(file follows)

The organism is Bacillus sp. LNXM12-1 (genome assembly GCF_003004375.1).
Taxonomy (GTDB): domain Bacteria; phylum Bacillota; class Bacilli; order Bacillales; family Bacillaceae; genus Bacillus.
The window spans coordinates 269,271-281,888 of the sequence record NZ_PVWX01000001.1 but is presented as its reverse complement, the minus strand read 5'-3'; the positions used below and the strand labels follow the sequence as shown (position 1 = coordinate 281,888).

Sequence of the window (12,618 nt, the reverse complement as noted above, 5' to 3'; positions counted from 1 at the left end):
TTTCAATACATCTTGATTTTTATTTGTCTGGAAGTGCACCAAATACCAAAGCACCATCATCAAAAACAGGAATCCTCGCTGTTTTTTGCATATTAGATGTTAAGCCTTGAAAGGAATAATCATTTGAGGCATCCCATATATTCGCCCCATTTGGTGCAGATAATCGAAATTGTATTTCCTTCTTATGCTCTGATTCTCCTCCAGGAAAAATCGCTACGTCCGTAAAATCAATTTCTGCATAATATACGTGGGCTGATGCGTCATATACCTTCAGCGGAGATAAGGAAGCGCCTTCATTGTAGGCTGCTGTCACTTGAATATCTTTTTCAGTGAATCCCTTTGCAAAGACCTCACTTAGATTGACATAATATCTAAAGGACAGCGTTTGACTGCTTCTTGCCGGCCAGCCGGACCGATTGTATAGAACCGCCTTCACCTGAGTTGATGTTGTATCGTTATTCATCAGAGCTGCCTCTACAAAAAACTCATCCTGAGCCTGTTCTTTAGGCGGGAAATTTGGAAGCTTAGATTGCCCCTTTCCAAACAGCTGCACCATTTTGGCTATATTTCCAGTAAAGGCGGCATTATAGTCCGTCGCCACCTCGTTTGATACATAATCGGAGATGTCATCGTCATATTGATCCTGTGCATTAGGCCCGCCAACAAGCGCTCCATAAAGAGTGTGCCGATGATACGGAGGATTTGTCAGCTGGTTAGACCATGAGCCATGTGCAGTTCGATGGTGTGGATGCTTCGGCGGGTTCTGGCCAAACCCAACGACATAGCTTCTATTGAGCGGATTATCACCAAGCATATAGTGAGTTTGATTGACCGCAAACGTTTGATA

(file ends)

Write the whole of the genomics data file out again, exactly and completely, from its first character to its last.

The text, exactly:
The organism is Bacillus sp. LNXM12-1 (genome assembly GCF_003004375.1).
Taxonomy (GTDB): domain Bacteria; phylum Bacillota; class Bacilli; order Bacillales; family Bacillaceae; genus Bacillus.
The window spans coordinates 269,271-281,888 of the sequence record NZ_PVWX01000001.1 but is presented as its reverse complement, the minus strand read 5'-3'; the positions used below and the strand labels follow the sequence as shown (position 1 = coordinate 281,888).

Sequence of the window (12,618 nt, the reverse complement as noted above, 5' to 3'; positions counted from 1 at the left end):
TTTCAATACATCTTGATTTTTATTTGTCTGGAAGTGCACCAAATACCAAAGCACCATCATCAAAAACAGGAATCCTCGCTGTTTTTTGCATATTAGATGTTAAGCCTTGAAAGGAATAATCATTTGAGGCATCCCATATATTCGCCCCATTTGGTGCAGATAATCGAAATTGTATTTCCTTCTTATGCTCTGATTCTCCTCCAGGAAAAATCGCTACGTCCGTAAAATCAATTTCTGCATAATATACGTGGGCTGATGCGTCATATACCTTCAGCGGAGATAAGGAAGCGCCTTCATTGTAGGCTGCTGTCACTTGAATATCTTTTTCAGTGAATCCCTTTGCAAAGACCTCACTTAGATTGACATAATATCTAAAGGACAGCGTTTGACTGCTTCTTGCCGGCCAGCCGGACCGATTGTATAGAACCGCCTTCACCTGAGTTGATGTTGTATCGTTATTCATCAGAGCTGCCTCTACAAAAAACTCATCCTGAGCCTGTTCTTTAGGCGGGAAATTTGGAAGCTTAGATTGCCCCTTTCCAAACAGCTGCACCATTTTGGCTATATTTCCAGTAAAGGCGGCATTATAGTCCGTCGCCACCTCGTTTGATACATAATCGGAGATGTCATCGTCATATTGATCCTGTGCATTAGGCCCGCCAACAAGCGCTCCATAAAGAGTGTGCCGATGATACGGAGGATTTGTCAGCTGGTTAGACCATGAGCCATGTGCAGTTCGATGGTGTGGATGCTTCGGCGGGTTCTGGCCAAACCCAACGACATAGCTTCTATTGAGCGGATTATCACCAAGCATATAGTGAGTTTGATTGACCGCAAACGTTTGATA